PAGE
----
Good morning, RVA! It's 51 °F, and, while bright and sunshiney, highs today may not even hit 60 °F. It took awhile, but fall is officially here.
Yesterday afternoon, RPS Superintendent Kamras sent out a middle-of-the-week email, which always means big news. This email, about schools funding, was no exception! First, he announced the MarchForMore, a march on the Capitol on December 8th for more state-level education funding. He wants the state, at the very minimum, to cough up “1) an increase in the percentage of Virginia Lottery proceeds that come to schools; 2) an increase in the "at-risk add-on" for students who grow up in poverty and face other challenges; and 3) a special pot of money for school divisions currently under a Memorandum of Understanding with the VDOE (such as RPS).” With this part, Mayor Stoney is onboard (at least generally—I’m not sure whether he supports Kamras’s specific requests), and it’s nice to see him follow through on his campaign promise to be an advocate for the City at the General Assembly. Second, and more dramatic, Kamras called for rolling property tax cuts back to pre-recession levels: moving the rate from $1.20 per $100 of assessed value to $1.30. He says this would raise $20 million annually, and he’d like “2/3 of this new revenue for operating costs and 1/3 to finance debt for new school construction.” Property tax is the single largest slice of the City’s revenue pie and is the only slice big enough to catch up on our massive underinvestments in transportation, housing, and, of course, schools. So I’m not hear to argue against increasing the property tax, but...maybe we should increase it even more and not dedicate the entire thing to schools? I know it seems like I hate children when I say that, but we’ve got pressing needs on a lot of fronts and, personal opinion, we could get really broad support for a more robust increase in the tax if it was’t all going strictly to schools. Quibbles aside, I’m really glad to see one of our City’s leaders proposing and pushing for bold policy—of course, dudeman doesn’t have to worry about re-election like some of the other folks in town which makes his mid-week email proclamations a bit easier.
City Council committees have some seriously interesting agendas lately. Today the Finance and Economic Development committee will meet at 3:00 PM and consider all sorts of housing-related papers. Top of the list is Councilmember Gray’s ordinance to create tax deferrals for folks whose property values have increased significantly (ORD. 2018-236). I’ve talked about this before and how the lack of an income cap concerns me. Additionally, do property tax deferrals even help prevent gentrification? The abstract of this PDF which I have not yet read in full says not really, “We find some evidence that property tax pressure can trigger involuntary moves by homeowners, but no evidence that such displacement is more common in gentrifying neighborhoods than elsewhere, nor that property tax limitation protects long-term homeowners in gentrifying neighborhoods. We do find evidence that gentrification directly displaces renters.” Also on deck is ORD. 2018-238 which would send proceeds from tax-delinquent property sales into the Affordable Housing Trust Fund, and a $16 million bond issuance from RRHA (RES. 2018-R093) to pay for multifamily rental housing at 1125 Commerce Road.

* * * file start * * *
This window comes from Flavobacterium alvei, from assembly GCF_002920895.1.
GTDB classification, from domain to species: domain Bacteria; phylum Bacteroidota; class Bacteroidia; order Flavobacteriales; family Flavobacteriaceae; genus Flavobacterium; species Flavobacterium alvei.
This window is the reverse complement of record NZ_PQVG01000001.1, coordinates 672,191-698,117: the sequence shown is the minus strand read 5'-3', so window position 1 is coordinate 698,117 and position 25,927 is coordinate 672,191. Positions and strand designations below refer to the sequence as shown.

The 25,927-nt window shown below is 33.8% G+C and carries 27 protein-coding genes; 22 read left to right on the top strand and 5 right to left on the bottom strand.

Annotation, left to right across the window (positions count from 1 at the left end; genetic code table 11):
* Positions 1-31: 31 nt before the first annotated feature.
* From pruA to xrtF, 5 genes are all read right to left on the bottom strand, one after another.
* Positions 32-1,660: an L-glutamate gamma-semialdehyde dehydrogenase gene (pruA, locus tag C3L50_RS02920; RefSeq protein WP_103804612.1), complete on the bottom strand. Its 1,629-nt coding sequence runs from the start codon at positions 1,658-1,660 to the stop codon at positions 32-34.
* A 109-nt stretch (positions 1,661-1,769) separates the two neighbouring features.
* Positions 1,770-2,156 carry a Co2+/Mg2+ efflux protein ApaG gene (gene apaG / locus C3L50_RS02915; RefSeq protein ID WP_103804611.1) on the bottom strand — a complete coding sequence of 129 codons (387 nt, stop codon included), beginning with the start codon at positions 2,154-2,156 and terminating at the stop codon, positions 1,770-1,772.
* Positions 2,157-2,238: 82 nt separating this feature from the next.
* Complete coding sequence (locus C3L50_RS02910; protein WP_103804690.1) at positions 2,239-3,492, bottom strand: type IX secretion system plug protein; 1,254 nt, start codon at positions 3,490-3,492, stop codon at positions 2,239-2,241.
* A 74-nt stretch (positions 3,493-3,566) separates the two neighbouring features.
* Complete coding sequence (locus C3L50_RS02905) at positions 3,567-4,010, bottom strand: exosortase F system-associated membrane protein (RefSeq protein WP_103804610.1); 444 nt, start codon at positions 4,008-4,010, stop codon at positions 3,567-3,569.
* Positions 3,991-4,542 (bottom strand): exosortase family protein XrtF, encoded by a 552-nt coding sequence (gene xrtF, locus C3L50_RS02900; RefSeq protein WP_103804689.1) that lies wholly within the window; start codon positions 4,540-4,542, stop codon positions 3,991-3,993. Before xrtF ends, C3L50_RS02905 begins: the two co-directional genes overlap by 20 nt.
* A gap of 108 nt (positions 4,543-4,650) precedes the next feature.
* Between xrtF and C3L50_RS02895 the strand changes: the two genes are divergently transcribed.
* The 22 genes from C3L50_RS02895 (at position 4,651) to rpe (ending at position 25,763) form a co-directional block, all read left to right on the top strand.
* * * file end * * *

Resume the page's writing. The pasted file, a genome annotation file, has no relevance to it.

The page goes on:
Nerd alert! Tonight, from 5:30–7:30 PM come out to Gallery5 and hear me talk transit and Jonathan Knopf talk housing on a panel set up by a bunch of kind planner-type folks.
Rockets are sweet, and the Governor announced that the state will expand the Mid-Atlantic Regional Spaceport to make room for Rocket Lab. Rocket Lab will launch 57-foot rockets that can carry up to 500 pounds of stuff up into orbit.
This morning's longread
Ahhh, now we’re talking! Here’s definitely the best thing I’ve read on the climate change report.
The biggest problem with the usual climate-change media coverage is that our standard metaphor for a future crisis — a ticking bomb — is completely wrong. Climate change is not something that will happen all at once at some point in the future; its negative effects won’t “go off” when some timer ticks down to zero. Instead, climate change is a process we are already in the middle of; negative effects — like this week’s devastation of the Florida panhandle — are already happening. A better analogy might be smoking. Imagine you’re a heavy-smoking 25-year-old. You’re probably already seeing some effects: You get winded more easily, climbing stairs is harder, and so on. But you can live with that. Then your doctor tells you that if you keep smoking, your odds of dying before you’re 60 go up by X per cent. It might be a heart attack or lung cancer or something else, but your odds of dying go up. Notice what he didn’t say: He didn’t say that you have until you’re 60 to change your ways.
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